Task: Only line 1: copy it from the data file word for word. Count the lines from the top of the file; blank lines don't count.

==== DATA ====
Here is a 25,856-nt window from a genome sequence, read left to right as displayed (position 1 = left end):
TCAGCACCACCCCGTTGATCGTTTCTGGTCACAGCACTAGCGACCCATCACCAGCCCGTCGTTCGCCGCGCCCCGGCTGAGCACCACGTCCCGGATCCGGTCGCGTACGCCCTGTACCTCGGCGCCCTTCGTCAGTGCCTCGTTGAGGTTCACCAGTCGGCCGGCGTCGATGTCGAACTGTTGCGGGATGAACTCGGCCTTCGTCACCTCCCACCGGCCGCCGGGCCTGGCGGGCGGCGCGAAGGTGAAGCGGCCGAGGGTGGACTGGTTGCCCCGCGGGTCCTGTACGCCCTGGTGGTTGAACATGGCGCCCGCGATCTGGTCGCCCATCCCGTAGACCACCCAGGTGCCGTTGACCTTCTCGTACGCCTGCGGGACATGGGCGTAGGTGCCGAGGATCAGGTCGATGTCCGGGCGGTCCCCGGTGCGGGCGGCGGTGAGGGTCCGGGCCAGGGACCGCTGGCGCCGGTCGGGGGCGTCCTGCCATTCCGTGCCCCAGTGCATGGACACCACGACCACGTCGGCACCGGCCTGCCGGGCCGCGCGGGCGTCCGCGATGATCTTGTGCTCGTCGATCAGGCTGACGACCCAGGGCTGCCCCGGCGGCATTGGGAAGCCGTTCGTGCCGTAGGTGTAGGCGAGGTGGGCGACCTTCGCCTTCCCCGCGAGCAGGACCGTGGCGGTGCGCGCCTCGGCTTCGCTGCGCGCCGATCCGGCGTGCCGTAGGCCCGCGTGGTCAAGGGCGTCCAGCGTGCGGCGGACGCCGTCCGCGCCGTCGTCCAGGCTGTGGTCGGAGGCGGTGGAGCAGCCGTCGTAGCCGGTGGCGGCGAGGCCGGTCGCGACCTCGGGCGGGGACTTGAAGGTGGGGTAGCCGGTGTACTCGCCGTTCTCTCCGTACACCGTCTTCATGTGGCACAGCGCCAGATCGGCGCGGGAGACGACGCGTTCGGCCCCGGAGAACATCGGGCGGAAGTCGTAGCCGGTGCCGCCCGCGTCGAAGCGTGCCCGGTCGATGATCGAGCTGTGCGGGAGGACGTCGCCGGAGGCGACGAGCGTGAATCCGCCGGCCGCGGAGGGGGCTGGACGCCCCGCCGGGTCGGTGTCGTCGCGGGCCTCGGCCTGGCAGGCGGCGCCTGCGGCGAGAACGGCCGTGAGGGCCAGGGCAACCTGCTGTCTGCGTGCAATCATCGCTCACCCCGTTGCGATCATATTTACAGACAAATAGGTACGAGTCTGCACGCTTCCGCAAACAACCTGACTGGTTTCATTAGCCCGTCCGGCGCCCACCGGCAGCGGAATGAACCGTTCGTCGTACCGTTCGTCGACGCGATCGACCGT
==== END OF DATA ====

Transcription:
Here is a 25,856-nt window from a genome sequence, read left to right as displayed (position 1 = left end):